H3DAPI with Python

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Image:Note-info.pngBefore proceeding through the examples on this page, the reader should have gotten a background on H3D programming from Chapter 4 of the H3DAPI manual.

Contents

Adding Python scripts to the scene graph

Python scripts can added to the scene graph using the PythonScript node.

Example:

 
<Scene>
  <PythonScript url="script1.py" />
  <PythonScript url="script2.py"
</Scene>
 

The code above adds two Python scripts defined in script1.py and script2.py to the scene graph. The scripts are run at least once on scene graph initialization.

Node references may be passed to a Python script by specifying the nodes as field values to references.

Example:

 
<Scene>
  <Shape DEF="S">
    <Appearance>
      <Material DEF="M" />
    </Appearance>
    <Sphere radius="0.1" />
  </Shape>
  <PythonScript url="script.py">
    <Shape USE="S" containerField="references" />
    <Material USE="M" containerField="references" />
  </PythonScript>
</Scene>
 

References to Shape and Sphere nodes above are passed to the script by specifying them as values to the references field of PythonScript. This is done with containerField="references". containerField defines the field of the parent node to which the current node is assigned.

references is hence an MFNode field. The value of references can be obtained by calling the getValue field method in the script:

 
# script.py
shape, mat = references.getValue()
 

The variables shape and mat now contains the references to the Shape and Material.


Obtaining and modifying field values

Having a field reference, we may use the getValue and setValue field methods to get and modify the field value. In the example above we have already used the getValue method to obtain the references to passed to the script.

Example:

 
mat.diffuseColor.setValue( RGB(1, 0, 0) )
 

Using the mat from the previous example, we access Material node's diffuseColor and change its value to red by calling the setValue method.


Creating and adding nodes to the scene graph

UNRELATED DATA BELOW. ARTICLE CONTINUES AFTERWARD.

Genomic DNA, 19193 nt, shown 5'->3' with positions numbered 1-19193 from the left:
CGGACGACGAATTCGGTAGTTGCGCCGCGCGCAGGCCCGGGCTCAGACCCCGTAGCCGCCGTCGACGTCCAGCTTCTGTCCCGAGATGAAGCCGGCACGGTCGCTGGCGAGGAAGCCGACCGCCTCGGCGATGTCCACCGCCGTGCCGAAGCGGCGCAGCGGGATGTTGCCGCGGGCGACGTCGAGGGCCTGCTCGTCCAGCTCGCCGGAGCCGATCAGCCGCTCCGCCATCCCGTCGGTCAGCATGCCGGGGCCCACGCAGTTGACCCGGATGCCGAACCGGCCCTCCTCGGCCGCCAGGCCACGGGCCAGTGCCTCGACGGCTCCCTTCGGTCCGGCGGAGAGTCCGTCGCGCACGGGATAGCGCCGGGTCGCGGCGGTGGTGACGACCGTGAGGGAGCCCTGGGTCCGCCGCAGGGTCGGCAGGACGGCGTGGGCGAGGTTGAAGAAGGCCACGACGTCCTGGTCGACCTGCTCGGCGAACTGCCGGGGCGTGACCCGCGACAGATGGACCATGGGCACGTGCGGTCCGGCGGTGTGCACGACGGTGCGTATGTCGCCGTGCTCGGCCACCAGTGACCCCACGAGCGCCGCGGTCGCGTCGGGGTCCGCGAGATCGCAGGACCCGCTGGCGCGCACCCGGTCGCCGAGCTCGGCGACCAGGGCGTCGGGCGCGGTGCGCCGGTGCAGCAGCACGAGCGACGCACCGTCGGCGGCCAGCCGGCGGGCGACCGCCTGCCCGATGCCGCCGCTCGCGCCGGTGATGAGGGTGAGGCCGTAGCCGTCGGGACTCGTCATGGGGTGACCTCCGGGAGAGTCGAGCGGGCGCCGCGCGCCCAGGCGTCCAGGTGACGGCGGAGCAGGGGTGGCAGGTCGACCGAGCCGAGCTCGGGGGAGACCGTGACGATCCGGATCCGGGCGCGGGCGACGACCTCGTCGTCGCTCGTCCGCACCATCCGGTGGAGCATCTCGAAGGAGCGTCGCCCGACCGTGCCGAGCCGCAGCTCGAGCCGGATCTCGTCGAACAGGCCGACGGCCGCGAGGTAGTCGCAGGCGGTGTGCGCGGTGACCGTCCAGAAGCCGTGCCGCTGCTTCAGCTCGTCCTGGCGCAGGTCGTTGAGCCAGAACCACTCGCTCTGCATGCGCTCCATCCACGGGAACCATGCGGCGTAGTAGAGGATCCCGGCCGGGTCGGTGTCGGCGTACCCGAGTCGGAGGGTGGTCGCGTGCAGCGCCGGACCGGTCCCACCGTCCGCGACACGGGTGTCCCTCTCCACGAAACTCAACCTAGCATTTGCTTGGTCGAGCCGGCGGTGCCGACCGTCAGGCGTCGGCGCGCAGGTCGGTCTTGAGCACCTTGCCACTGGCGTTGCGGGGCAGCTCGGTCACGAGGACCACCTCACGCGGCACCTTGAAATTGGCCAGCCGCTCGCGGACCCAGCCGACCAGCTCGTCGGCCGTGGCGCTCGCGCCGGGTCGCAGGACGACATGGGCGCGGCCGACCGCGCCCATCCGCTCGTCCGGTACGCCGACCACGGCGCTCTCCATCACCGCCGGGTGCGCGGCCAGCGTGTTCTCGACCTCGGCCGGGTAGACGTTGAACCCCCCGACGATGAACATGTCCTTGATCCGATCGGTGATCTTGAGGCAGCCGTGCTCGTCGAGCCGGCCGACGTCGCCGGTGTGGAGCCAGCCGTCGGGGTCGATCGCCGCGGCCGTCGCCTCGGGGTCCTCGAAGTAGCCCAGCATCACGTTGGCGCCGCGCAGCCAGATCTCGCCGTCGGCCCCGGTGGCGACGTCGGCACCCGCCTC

Users may create X3D nodes in Python with any of the following functions:

  • createX3DFromURL( url )
  • createX3DFromString( string )
  • createX3DNodeFromURL( url )
  • createX3DNodeFromString( string )

Each of the function returns a list of length two, the first element containing a node reference and the second a dictionary of DEF-ed nodes in the url/string. Functions beginning with "createX3DNode returns the reference of the topmost node in the url/string as the first list element, while the other two returns a Group node reference enclosing all the nodes in the url/string.

Example

 
s, d = createX3DNodeFromString(" \
      <Shape> \
        <Appearance> \
          <Material /> \
          <SmoothSurface DEF=\"SURFACE\" /> \
        </Appearance> \
        <Box DEF=\"BOX\" size=\"0.1 0.2 0.1\" /> \
      </Shape>")
 

s contains a reference to Shape and d is a dictionary containing the Surface and Box, with the DEF value as keys i.e. d["SURFACE"] and d["BOX"] refer to Surface and Box respectively.

Nodes may be added to the scene graph by setting them as values to already existing nodes in scene. For example, if we already have a grouping node in the scene that we have a reference to from the script, we may add the newly created Shape node above to the scene as a child of this grouping node. Suppose the reference to the grouping node is stored variable g_node:

Example

 
g_node.addChildren.setValue( [s] )
 

The code above sets the Shape node s as a new child to g_node by calling setValue to g_node's addChildren field.


Routing and unrouting

If we have field references in a Python script, we may do routing and unrouting in Python as well using the route method.

 
field_1.route( field_2 )
field_1.unroute( field_2 )
 


References

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